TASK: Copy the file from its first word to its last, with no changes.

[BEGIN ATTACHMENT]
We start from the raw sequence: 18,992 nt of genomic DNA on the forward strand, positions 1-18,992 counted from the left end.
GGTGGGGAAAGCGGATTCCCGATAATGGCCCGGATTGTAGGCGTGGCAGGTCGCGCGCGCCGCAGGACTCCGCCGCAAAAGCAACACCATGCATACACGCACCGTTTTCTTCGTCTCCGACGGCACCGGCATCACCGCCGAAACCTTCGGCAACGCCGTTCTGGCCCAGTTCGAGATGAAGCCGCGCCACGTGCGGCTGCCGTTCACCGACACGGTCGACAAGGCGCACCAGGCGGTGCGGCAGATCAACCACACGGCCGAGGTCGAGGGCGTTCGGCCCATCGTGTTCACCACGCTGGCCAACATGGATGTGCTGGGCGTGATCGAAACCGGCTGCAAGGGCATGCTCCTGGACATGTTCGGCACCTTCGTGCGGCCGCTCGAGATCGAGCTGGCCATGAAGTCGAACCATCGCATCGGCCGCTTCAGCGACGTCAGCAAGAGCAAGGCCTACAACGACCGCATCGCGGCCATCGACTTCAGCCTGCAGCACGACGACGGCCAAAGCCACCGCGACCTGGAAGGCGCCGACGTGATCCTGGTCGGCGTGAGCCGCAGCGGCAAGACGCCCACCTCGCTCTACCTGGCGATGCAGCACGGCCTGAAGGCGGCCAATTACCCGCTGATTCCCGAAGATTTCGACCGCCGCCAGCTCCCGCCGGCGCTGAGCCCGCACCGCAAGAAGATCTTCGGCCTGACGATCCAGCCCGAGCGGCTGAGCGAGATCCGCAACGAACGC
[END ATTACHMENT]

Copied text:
We start from the raw sequence: 18,992 nt of genomic DNA on the forward strand, positions 1-18,992 counted from the left end.
GGTGGGGAAAGCGGATTCCCGATAATGGCCCGGATTGTAGGCGTGGCAGGTCGCGCGCGCCGCAGGACTCCGCCGCAAAAGCAACACCATGCATACACGCACCGTTTTCTTCGTCTCCGACGGCACCGGCATCACCGCCGAAACCTTCGGCAACGCCGTTCTGGCCCAGTTCGAGATGAAGCCGCGCCACGTGCGGCTGCCGTTCACCGACACGGTCGACAAGGCGCACCAGGCGGTGCGGCAGATCAACCACACGGCCGAGGTCGAGGGCGTTCGGCCCATCGTGTTCACCACGCTGGCCAACATGGATGTGCTGGGCGTGATCGAAACCGGCTGCAAGGGCATGCTCCTGGACATGTTCGGCACCTTCGTGCGGCCGCTCGAGATCGAGCTGGCCATGAAGTCGAACCATCGCATCGGCCGCTTCAGCGACGTCAGCAAGAGCAAGGCCTACAACGACCGCATCGCGGCCATCGACTTCAGCCTGCAGCACGACGACGGCCAAAGCCACCGCGACCTGGAAGGCGCCGACGTGATCCTGGTCGGCGTGAGCCGCAGCGGCAAGACGCCCACCTCGCTCTACCTGGCGATGCAGCACGGCCTGAAGGCGGCCAATTACCCGCTGATTCCCGAAGATTTCGACCGCCGCCAGCTCCCGCCGGCGCTGAGCCCGCACCGCAAGAAGATCTTCGGCCTGACGATCCAGCCCGAGCGGCTGAGCGAGATCCGCAACGAACGC